Earlobe Keloid

The ears are common locations for the development of keloids. The injury that triggers ear keloid formation is almost always due to piercing.

The second most common type of injury to the ear is surgery, either to remove a previously formed keloid, or surgery for other reasons, such as otoplasty to reshape the ears, or facelift surgery.

The worsening of earlobe keloids after surgical excision is most definitely due to triggering the underlying dysregulated wound healing mechanisms. This is in response to a new, yet greater, dermal injury, i.e. surgery, which is more extensive in nature than the original piercing injury.

The age of onset for the development of keloid peaks during puberty and the early teens. It is therefore postulated that, although the genetic susceptibility is transmitted from parents to their children, the actual disorder is not triggered until children reach puberty.

The most captivating case I have encountered was a young African American female who had keloids in both her ears. Her earlobes were pierced when she was very little. It was only when she was between fifteen and sixteen years of age when she first noticed keloids forming on her earlobes at the sites of her old piercings.

Cryosurgery, which is a method of inducing controlled frostbit, is the very best method of treating ear/earlobe keloids. The videos in this page and on my youtube channel depict how I utilize cryotherapy for treatment of ear/earlobe keloids. Most earlobe/ear keloids require about 3-4 rounds of cryotherapy, delivered every 6-8 weeks. Most patients will achieve excellent results with this course of treatment.

To learn more about ear/earlobe keloids, please refer to Dr. Tirgan’s new book, Atlas of Ear Keloids. This book is a must read book for anyone with ear keloid, specially those who have not had surgery yet. Make sure you read this book before choosing surgery for your keloid. This book is available on Amazon.com. To order the book, you can click on the book image below.

Posterior Auricular Keloids

Keloids can occur is almost every part of skin, including behind the ears. These keloid often develop subsequent to a corrective surgery to re-shape the ears.
Treating posterior auricular keloids pose a challenge to the patient, as well as the treating physician. The biggest fault in treating these keloids is that the plastic surgeons often proceed with surgical removal of these keloids which almost always results in recurrence of the keloid, yet in a more severe form. We need to keep in mind the fact that it was the very first surgery that resulted in formation of the keloid.

Cryotherapy is by far the best treatment for all posterior auricular keloids. Patients should avoid repeat surgery. Radiation therapy should never be used in treatment of the keloids. Video below depicts the treatment results that Dr. Tirgan has achieved with cryotherapy.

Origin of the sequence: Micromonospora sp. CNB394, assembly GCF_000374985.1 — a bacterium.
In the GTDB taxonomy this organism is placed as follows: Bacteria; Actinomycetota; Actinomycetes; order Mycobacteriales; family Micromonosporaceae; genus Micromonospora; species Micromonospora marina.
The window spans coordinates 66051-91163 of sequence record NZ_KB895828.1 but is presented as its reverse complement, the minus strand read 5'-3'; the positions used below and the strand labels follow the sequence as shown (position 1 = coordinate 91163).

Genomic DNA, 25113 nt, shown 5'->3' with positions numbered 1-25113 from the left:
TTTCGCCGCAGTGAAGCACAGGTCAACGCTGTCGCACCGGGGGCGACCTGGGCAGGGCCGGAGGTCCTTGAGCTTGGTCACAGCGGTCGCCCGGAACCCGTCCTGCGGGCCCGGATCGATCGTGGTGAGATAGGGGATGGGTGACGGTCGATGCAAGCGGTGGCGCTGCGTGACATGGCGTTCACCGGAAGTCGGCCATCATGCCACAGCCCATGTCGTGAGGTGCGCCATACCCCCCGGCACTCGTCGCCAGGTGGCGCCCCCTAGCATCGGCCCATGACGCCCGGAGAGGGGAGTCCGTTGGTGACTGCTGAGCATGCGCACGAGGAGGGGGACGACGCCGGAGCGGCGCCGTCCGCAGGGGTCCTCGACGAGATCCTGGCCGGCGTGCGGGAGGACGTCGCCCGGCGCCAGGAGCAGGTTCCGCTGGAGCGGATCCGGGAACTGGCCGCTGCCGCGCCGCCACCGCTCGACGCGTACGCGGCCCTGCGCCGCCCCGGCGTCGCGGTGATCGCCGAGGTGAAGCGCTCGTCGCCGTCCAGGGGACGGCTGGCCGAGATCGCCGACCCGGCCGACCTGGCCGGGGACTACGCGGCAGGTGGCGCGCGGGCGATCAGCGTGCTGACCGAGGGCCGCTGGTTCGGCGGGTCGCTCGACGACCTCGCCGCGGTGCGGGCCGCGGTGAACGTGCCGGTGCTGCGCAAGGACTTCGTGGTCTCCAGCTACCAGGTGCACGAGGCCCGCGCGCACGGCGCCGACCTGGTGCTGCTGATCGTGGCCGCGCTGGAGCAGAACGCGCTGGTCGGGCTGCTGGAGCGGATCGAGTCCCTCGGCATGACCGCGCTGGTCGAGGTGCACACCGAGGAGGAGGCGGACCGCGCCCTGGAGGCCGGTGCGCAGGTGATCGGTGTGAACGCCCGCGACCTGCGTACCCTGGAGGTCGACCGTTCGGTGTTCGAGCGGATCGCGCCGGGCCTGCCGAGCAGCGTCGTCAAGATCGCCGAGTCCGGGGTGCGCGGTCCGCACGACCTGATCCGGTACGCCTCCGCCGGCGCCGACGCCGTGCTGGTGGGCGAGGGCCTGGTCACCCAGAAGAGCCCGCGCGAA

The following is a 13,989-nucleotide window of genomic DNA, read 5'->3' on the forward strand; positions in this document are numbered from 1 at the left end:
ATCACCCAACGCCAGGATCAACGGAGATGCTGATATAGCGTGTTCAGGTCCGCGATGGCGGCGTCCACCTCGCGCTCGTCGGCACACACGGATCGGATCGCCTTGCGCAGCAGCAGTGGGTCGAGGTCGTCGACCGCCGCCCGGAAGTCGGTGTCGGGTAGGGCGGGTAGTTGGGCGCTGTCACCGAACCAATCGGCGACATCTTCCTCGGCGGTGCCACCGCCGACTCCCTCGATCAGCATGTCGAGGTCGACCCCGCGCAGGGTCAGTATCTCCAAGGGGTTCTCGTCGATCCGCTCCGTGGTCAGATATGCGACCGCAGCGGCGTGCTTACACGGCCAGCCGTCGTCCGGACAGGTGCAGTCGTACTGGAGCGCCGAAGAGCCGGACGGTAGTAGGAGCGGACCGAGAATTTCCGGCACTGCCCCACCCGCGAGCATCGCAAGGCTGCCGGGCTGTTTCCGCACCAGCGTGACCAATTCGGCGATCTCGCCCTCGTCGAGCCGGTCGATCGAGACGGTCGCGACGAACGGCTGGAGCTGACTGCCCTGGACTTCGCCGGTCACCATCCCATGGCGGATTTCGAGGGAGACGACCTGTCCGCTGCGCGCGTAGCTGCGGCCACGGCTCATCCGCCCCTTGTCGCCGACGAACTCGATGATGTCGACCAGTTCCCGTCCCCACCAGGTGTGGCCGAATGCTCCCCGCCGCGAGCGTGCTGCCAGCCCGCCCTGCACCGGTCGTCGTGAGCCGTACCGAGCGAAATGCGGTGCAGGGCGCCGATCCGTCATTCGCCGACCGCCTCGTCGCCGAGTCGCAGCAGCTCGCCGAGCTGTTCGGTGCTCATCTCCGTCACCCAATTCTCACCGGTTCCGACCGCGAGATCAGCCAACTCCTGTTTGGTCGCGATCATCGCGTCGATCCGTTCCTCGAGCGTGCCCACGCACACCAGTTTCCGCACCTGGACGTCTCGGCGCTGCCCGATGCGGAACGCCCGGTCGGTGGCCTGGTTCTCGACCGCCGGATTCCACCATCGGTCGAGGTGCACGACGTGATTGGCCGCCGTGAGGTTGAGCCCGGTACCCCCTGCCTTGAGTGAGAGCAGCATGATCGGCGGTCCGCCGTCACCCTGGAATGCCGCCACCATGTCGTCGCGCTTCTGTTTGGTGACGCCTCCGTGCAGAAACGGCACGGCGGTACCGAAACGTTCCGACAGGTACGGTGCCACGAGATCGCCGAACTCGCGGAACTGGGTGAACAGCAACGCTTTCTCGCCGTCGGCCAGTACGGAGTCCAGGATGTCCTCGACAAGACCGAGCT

Facial Keloids

Keloids that form on person’s face are always visible, cannot be hidden, and cause tremendous stress and anxiety for the individual. This condition is most common among Africans, African Americans and men with thick and curly facial hair. Cause of this type of keloid is unknown; however the triggering factors for this type keloid are most often acne and ingrown facial hair. Skin injury from razor blades in those who are genetically prone, can results in formation of these keloids.
Those who notice early stages of this condition must avoid usage of razor blades on their face and must take an aggressive approach to treatment of their acne.

As depicted below, the size and extent of this kind of keloids varies, from small keloids, to huge and massive keloids.
Treatments of facial keloids have to be planned very carefully. General principles of keloid treatment apply to facial keloids as well. With very high rate of recurrence and risk of worsening of keloids after surgery, I favor medical treatment for these keloids and avoid surgery and radiation therapy all together.

Keloids in the Neck

Keloids can occur is almost every part of skin, including in the neck, either in the front or back. Keloids of the neck pose their own specific problems. Neck keloids are often bulky and visible; and impossible to hide, causing stress and anxiety.

Treatment has to be planned very carefully. General principles of keloid treatment apply to these keloids as well. Surgery quite often results in worsening of these keloids, leading at times to loss of function and mobility of the neck. Radiation therapy should be avoided, as it for sure will cause hypothyroidism, a new disease that the patients have to deal with for the rest of their lives. Radiation can also cause cancer of thyroid and damage to major blood vessels of the neck which may result in premature strokes and host of other long term complications.

Patient depicted in below photograph has totally lost the function of his neck and has been suffering from chronic abscesses, deep in his neck, for many years now
Image below depicts a young woman who had aggressive surgery and radiation therapy to her neck. Not only the treatment did not resolve the keloid issue, it also resulted in hypothyroidism, for which she has to take thyroid supplement for the rest of her life.
Below is another example of results of an aggressive surgery for a patient with upper neck keloid. The neck keloid was removes for the third time. A skin graft was harvested from the thigh to reconstruct the post-operative defect in the neck. This was followed by radiation. The following images show the outcome of the treatment in this patient.

Scalp Keloids – Acne Keloidalis